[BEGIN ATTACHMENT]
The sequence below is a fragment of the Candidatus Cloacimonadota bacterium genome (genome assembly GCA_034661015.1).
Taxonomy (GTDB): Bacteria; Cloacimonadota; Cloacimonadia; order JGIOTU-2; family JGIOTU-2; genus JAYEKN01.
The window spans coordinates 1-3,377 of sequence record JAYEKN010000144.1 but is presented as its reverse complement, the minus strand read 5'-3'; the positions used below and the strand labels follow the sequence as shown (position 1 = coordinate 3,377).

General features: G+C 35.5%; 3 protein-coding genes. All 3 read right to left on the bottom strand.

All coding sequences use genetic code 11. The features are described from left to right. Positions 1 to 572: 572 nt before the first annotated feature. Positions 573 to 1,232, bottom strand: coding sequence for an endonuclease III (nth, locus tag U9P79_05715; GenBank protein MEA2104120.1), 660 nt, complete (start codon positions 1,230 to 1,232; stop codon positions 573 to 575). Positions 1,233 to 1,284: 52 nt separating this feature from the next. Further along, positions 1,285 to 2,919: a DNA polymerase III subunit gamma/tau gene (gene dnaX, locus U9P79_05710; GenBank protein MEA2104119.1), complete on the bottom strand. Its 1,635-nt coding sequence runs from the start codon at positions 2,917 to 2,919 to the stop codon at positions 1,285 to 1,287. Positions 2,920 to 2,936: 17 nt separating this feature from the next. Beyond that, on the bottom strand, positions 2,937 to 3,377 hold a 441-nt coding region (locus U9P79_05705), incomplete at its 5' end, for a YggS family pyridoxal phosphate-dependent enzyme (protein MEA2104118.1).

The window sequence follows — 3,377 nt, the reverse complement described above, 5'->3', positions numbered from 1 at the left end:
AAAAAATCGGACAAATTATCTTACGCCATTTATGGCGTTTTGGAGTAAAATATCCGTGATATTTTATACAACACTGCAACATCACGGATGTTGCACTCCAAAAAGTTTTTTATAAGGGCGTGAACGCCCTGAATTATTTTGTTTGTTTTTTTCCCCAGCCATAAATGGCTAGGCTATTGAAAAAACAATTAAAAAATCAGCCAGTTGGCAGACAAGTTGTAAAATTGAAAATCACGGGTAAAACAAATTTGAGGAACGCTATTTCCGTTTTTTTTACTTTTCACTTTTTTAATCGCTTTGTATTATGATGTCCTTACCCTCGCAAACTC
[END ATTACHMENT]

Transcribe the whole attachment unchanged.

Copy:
The sequence below is a fragment of the Candidatus Cloacimonadota bacterium genome (genome assembly GCA_034661015.1).
Taxonomy (GTDB): Bacteria; Cloacimonadota; Cloacimonadia; order JGIOTU-2; family JGIOTU-2; genus JAYEKN01.
The window spans coordinates 1-3,377 of sequence record JAYEKN010000144.1 but is presented as its reverse complement, the minus strand read 5'-3'; the positions used below and the strand labels follow the sequence as shown (position 1 = coordinate 3,377).

General features: G+C 35.5%; 3 protein-coding genes. All 3 read right to left on the bottom strand.

All coding sequences use genetic code 11. The features are described from left to right. Positions 1 to 572: 572 nt before the first annotated feature. Positions 573 to 1,232, bottom strand: coding sequence for an endonuclease III (nth, locus tag U9P79_05715; GenBank protein MEA2104120.1), 660 nt, complete (start codon positions 1,230 to 1,232; stop codon positions 573 to 575). Positions 1,233 to 1,284: 52 nt separating this feature from the next. Further along, positions 1,285 to 2,919: a DNA polymerase III subunit gamma/tau gene (gene dnaX, locus U9P79_05710; GenBank protein MEA2104119.1), complete on the bottom strand. Its 1,635-nt coding sequence runs from the start codon at positions 2,917 to 2,919 to the stop codon at positions 1,285 to 1,287. Positions 2,920 to 2,936: 17 nt separating this feature from the next. Beyond that, on the bottom strand, positions 2,937 to 3,377 hold a 441-nt coding region (locus U9P79_05705), incomplete at its 5' end, for a YggS family pyridoxal phosphate-dependent enzyme (protein MEA2104118.1).

The window sequence follows — 3,377 nt, the reverse complement described above, 5'->3', positions numbered from 1 at the left end:
AAAAAATCGGACAAATTATCTTACGCCATTTATGGCGTTTTGGAGTAAAATATCCGTGATATTTTATACAACACTGCAACATCACGGATGTTGCACTCCAAAAAGTTTTTTATAAGGGCGTGAACGCCCTGAATTATTTTGTTTGTTTTTTTCCCCAGCCATAAATGGCTAGGCTATTGAAAAAACAATTAAAAAATCAGCCAGTTGGCAGACAAGTTGTAAAATTGAAAATCACGGGTAAAACAAATTTGAGGAACGCTATTTCCGTTTTTTTTACTTTTCACTTTTTTAATCGCTTTGTATTATGATGTCCTTACCCTCGCAAACTC